Ionesco, Eugène, Romanian-French playwright (1912-1994). "Qu'est-ce que l'avant garde en 1958". Autograph manuscript signed.N. p., 1958.

Important text about artistic creation and the avant-garde, published in "Les Lettres françaises" of 17 April 1958 as part of the survey: "What is the avant-garde in 1958?". In Ionesco's view, art must strive to express realities that are "new and ancient, present and inopportune, living and permanent, particular, and, at the same time, universal". A label like "the avant-garde" is a mere afterthought to this goal: "To want to be part of the avant-garde before writing, not to want to be part of it, to refuse or choose an avant-garde is, for a creator, to construe things the wrong way round". For Ionesco the avant-garde is "only the current, historical expression of an inactual actuality (if I may say so), of a trans-historical reality". Therefore he is very sceptical of political art, as the work of art "is nothing if it does not transcend the temporary truths or obsessions of history". Several artists, historical and biblical figures are mentioned as examples of the "profound universalism" Ionesco is arguing for, including Buddha, Shakespeare, the Spanish mystic Juan de la Cruz, Proust, Chekhov, Brecht, and Picasso. In his own work, Ionesco tries "to say how the world appears to me, what it seems to be for me, as sincerely as possible without concern for propaganda, without intention of directing the consciences of contempraries. I try to be an objective witness in my subjectivity". The essence of his theatre is the contradictory, the absurd: "Since I write for the theatre, I am only concerned with personifying, embodying a comic and tragic sense of reality at the same time." Ionesco describes a childhood memory of a senseless act of violence which first invoked the feelings of vertigo, anguish, and transience that he tries to convey in his art: "I have no other images of the world apart from those, expressing the ephemerality and the harshness, the vanity and the anger, the nullity or hideous, useless hatred. This is how existence continued to appear to me". In closing, he aims to reconcile avant-garde and "living tradition", past and present: "One has the impression, also, that the more one is of one's time, the more one is of all times (if one breaks the crust of superficial topicality) [...] The youngest, newest works of art are recognizable and speak to all eras. Yes, King Solomon is my leader; and Job, this contemporary of Beckett".

With a stricken-out title "Avant-garde et tradition", corrections, and typograph marks. The first three pages with a tear minimally affecting the text. Some black fingerstains and stains, minor tears, and browning.

Milton, John, English poet and intellectual (1608-1674). Autograph note signed ("Jo. Milton").No place, 1634.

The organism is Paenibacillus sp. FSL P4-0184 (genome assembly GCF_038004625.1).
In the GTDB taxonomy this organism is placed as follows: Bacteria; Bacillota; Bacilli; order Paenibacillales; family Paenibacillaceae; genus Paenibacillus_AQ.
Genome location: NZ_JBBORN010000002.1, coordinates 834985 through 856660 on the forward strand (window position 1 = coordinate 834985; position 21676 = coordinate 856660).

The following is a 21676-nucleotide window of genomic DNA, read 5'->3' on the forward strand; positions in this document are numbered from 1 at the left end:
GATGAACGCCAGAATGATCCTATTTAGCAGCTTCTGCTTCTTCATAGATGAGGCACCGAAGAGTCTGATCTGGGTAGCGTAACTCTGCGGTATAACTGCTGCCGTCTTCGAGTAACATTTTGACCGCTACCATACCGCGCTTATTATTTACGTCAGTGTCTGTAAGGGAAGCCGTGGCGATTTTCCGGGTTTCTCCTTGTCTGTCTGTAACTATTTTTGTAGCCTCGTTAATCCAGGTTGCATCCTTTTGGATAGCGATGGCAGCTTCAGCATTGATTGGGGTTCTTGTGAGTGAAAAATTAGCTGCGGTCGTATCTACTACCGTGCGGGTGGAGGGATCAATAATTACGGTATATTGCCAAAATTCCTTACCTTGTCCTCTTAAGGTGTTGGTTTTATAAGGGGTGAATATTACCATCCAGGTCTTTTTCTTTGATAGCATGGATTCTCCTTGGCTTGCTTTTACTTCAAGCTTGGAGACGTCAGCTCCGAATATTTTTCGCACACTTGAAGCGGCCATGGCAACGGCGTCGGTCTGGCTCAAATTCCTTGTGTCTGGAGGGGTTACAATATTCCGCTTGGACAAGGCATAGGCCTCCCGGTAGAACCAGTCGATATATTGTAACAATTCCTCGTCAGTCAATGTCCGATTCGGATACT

Autograph signature with words in his hand: "pro [or pre?] 12s 6d 1634".

Provenance: John Nichols (1745-1826), printer, author and antiquary, an intimate friend of Dr Johnson, Boswell, Horace Walpole, etc. This autograph was contained in an early 19th century album, the first page of which bears the laid-down inscription "These Autographs were collected by my youngest Daughter Anne Susanna / J Nichols / Oct 29. 1813".

John Nichols was apprenticed to William Bowyer (known as "The Learned Printer") in 1759 and eventually succeeded him in the business and became the foremost printer of his time. Nichols was editor and printer of The Gentleman's Magazine from 1788. He was an eminent antiquary and amassed a great quantity of literary and historical documents, mostly in connection with his literary works, such as his "History and Antiquities of Leicester" (1795-1815) and "Illustrations of the Literary History of the Eighteenth Century Consisting of Original Letters of Eminent Persons" (1817). He was not an autograph collector himself and disposed of his papers by giving many away or by donations to museums. Since his death many of his papers were acquired by the British Library, the Bodleian Library in Oxford and the Folger Shakespeare Library in Washington, and many were dispersed by Sotheby's over a period spanning almost 100 years from 1878. However, he encouraged his youngest daughter, Anne Susanna Nichols (1788-1853), in the pursuit, and in a letter to her he wrote: "There can be no reasonable objection to your collecting the Autographs of Persons who have been eminent either for high station or Literary Talent, as the hand-writing often the index of the Mind; the pursuit is harmless and even meritorious, provided it be made as a matter of amusement and not of business which would be incompatible with the duties of a Female. I never had the leisure, or the inclination to make such a Collection for which during the long period of sixty years I had every Facility, and I now regret that I have destroyed many hundreds and given away many more, which might have furnished for you a rich Collection. I am glad, however, to be still able to add a few names of evidence [...]".